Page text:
Age: 14-18 Years; 18-24 Years
In considering material for under and outer garments, occupation, season, and age decide the quality and quantity.
The baby must have soft, warm, light-weight fabric.
After the flannel binder, mixed silk and woollen woven vests are best for wearing next the skin, or simply woollen knitted vests. Diag. 172 illustrates the short bodice and skirt of a christening robe combined by means of gathering or whipping - enhanced by symbolic design suitable for the purpose of the dress.
A first shortening frock may have sleeve and bodice all in one piece (Diag. 173), and decorated by stitchery adapted to the material.
Quilting need not be merely padding inset smoothly between two pieces of material and machined down in parallel or diagonal fashion.
By means of the elementary stitchery a very beautiful bib (Diag. 174) or cot quilt (Diag. 175) may be produced. The cloak (Diag. 176) may be used in a modified form for the baby, or expanded into an elaborate wrap for the adult. It naturally associates itself with the infant's first jacket, and in wide material requires little shaping, except a few pleats on either shoulder. For the baby a quilted border gives weight and softness, and crossway strips, pipings, and all elementary stitching may be used advantageously as decoration.
In the strengthening of the intellectual fibre of our adolescent, occupation and season can be made an interesting factor in planning the wardrobe. Household linen includes all articles made of cotton, woollen, linen, and damask used in our homes.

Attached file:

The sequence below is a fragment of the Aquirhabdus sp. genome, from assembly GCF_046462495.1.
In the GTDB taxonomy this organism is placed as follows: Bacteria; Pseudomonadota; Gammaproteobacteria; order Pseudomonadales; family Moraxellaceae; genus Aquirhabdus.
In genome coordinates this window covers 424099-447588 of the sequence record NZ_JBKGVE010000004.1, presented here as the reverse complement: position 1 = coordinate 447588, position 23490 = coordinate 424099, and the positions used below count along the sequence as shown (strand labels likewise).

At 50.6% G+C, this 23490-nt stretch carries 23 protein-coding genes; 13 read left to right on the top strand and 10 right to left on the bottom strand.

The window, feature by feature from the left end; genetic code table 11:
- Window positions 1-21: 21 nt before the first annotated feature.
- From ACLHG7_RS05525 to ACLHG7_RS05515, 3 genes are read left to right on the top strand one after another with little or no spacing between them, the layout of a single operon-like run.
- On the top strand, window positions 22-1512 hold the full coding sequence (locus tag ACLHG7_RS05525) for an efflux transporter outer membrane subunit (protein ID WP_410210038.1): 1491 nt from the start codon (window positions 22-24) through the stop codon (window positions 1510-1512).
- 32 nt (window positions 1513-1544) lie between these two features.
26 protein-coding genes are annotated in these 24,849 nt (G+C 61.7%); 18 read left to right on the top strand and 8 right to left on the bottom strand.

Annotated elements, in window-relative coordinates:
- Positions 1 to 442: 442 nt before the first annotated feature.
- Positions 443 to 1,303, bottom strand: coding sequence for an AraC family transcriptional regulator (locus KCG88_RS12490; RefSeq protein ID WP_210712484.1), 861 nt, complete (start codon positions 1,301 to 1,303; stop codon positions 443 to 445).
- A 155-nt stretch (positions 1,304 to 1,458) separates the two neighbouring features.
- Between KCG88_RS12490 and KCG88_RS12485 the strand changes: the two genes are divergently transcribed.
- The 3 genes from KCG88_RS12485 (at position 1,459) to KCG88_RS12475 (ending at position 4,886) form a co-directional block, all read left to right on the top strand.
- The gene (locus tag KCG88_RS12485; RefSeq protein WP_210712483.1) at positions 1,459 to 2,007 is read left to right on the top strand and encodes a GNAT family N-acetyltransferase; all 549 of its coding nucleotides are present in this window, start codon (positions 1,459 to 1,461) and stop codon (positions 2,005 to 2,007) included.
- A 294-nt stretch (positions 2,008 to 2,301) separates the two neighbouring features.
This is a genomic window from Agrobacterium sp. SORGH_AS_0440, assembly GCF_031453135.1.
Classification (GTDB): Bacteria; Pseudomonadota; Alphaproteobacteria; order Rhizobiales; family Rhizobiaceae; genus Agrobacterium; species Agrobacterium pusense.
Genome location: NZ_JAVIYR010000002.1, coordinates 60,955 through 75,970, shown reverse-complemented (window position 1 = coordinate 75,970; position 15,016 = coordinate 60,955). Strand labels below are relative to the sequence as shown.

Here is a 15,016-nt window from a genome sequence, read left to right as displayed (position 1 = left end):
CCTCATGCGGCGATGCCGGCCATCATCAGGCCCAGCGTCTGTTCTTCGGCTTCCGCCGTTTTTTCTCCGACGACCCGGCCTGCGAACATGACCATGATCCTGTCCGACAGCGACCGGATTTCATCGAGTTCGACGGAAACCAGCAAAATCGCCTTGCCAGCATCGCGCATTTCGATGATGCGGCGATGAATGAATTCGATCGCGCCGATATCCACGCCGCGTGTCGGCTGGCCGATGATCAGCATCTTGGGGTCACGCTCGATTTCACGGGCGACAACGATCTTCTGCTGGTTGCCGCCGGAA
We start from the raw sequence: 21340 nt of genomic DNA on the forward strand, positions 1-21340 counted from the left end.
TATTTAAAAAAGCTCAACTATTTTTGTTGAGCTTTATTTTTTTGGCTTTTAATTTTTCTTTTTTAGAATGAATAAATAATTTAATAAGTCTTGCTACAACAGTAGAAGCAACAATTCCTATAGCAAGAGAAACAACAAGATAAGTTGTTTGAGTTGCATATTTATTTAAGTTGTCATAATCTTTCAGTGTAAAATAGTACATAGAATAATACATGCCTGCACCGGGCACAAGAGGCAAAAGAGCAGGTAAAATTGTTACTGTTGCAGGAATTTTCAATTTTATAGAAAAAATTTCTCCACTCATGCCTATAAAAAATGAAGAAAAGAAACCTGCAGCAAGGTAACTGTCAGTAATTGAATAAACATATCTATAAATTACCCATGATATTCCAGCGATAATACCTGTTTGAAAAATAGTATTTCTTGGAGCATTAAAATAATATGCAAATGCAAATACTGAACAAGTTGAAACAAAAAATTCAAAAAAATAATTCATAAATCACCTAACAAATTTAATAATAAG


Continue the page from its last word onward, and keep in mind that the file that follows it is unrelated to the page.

While worn cotton material may be used as dusters, two or three pieces joined together and used as dust sheets, worn-out blankets and flannels made into small cot blankets or under sheets, or as cloths for poultices and fomenting purposes, etc.; yet damask and linen may have a " knife cut" and outside garments, such as serge, may have a thorn or nail tear.
Both are mended in the same way by strands of thread crossing and recrossing, noting at the raw edges to place the needle over the edge one way, and when coming back to place the needle underneath the edge so as to keep the edges smooth and protected (Diags. 177, 178).
As the adolescent enters the second period of skill, it is advisable to try and follow the design of the weaving with linen, silk, or woollen thread according to texture.
Diag. 179 shows the yoke of a dress decorated and strengthened by means of the hedge tear, serge or damask darn, and forms a gracious way of approaching the actual mending of the prosaic tear.
And fingers of knitted gloves, elbows of jerseys, etc., may be darned as in Diag. 180, by following the design of the knitting.